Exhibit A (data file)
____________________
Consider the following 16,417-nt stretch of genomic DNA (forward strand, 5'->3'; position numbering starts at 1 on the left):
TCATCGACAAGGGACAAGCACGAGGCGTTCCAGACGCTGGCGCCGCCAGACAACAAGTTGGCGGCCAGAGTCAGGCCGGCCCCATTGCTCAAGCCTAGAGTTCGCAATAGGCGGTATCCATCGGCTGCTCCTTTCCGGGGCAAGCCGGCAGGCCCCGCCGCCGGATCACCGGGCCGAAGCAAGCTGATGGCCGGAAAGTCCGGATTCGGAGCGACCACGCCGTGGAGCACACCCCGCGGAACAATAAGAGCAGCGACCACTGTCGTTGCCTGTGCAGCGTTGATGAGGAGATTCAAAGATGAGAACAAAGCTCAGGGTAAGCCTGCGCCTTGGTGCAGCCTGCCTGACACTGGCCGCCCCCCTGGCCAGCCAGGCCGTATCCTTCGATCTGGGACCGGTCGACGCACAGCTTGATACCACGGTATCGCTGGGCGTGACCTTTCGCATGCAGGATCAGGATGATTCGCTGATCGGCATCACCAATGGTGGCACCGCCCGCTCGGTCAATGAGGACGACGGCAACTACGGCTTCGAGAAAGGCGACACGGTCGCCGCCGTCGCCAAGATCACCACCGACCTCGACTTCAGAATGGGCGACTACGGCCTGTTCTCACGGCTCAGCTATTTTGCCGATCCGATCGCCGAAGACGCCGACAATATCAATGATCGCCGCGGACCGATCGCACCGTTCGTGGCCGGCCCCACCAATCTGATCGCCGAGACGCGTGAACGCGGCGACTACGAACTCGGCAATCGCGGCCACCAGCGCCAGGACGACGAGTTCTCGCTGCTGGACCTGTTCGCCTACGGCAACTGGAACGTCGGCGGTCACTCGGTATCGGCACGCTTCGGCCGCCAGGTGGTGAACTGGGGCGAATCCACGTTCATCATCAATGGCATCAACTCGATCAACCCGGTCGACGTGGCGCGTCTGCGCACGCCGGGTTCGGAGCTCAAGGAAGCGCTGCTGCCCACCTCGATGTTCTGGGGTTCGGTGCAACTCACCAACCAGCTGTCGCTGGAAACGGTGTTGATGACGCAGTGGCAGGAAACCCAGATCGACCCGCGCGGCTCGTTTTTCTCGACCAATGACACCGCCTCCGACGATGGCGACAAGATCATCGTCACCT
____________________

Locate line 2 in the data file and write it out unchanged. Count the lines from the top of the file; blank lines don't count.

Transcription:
TCATCGACAAGGGACAAGCACGAGGCGTTCCAGACGCTGGCGCCGCCAGACAACAAGTTGGCGGCCAGAGTCAGGCCGGCCCCATTGCTCAAGCCTAGAGTTCGCAATAGGCGGTATCCATCGGCTGCTCCTTTCCGGGGCAAGCCGGCAGGCCCCGCCGCCGGATCACCGGGCCGAAGCAAGCTGATGGCCGGAAAGTCCGGATTCGGAGCGACCACGCCGTGGAGCACACCCCGCGGAACAATAAGAGCAGCGACCACTGTCGTTGCCTGTGCAGCGTTGATGAGGAGATTCAAAGATGAGAACAAAGCTCAGGGTAAGCCTGCGCCTTGGTGCAGCCTGCCTGACACTGGCCGCCCCCCTGGCCAGCCAGGCCGTATCCTTCGATCTGGGACCGGTCGACGCACAGCTTGATACCACGGTATCGCTGGGCGTGACCTTTCGCATGCAGGATCAGGATGATTCGCTGATCGGCATCACCAATGGTGGCACCGCCCGCTCGGTCAATGAGGACGACGGCAACTACGGCTTCGAGAAAGGCGACACGGTCGCCGCCGTCGCCAAGATCACCACCGACCTCGACTTCAGAATGGGCGACTACGGCCTGTTCTCACGGCTCAGCTATTTTGCCGATCCGATCGCCGAAGACGCCGACAATATCAATGATCGCCGCGGACCGATCGCACCGTTCGTGGCCGGCCCCACCAATCTGATCGCCGAGACGCGTGAACGCGGCGACTACGAACTCGGCAATCGCGGCCACCAGCGCCAGGACGACGAGTTCTCGCTGCTGGACCTGTTCGCCTACGGCAACTGGAACGTCGGCGGTCACTCGGTATCGGCACGCTTCGGCCGCCAGGTGGTGAACTGGGGCGAATCCACGTTCATCATCAATGGCATCAACTCGATCAACCCGGTCGACGTGGCGCGTCTGCGCACGCCGGGTTCGGAGCTCAAGGAAGCGCTGCTGCCCACCTCGATGTTCTGGGGTTCGGTGCAACTCACCAACCAGCTGTCGCTGGAAACGGTGTTGATGACGCAGTGGCAGGAAACCCAGATCGACCCGCGCGGCTCGTTTTTCTCGACCAATGACACCGCCTCCGACGATGGCGACAAGATCATCGTCACCT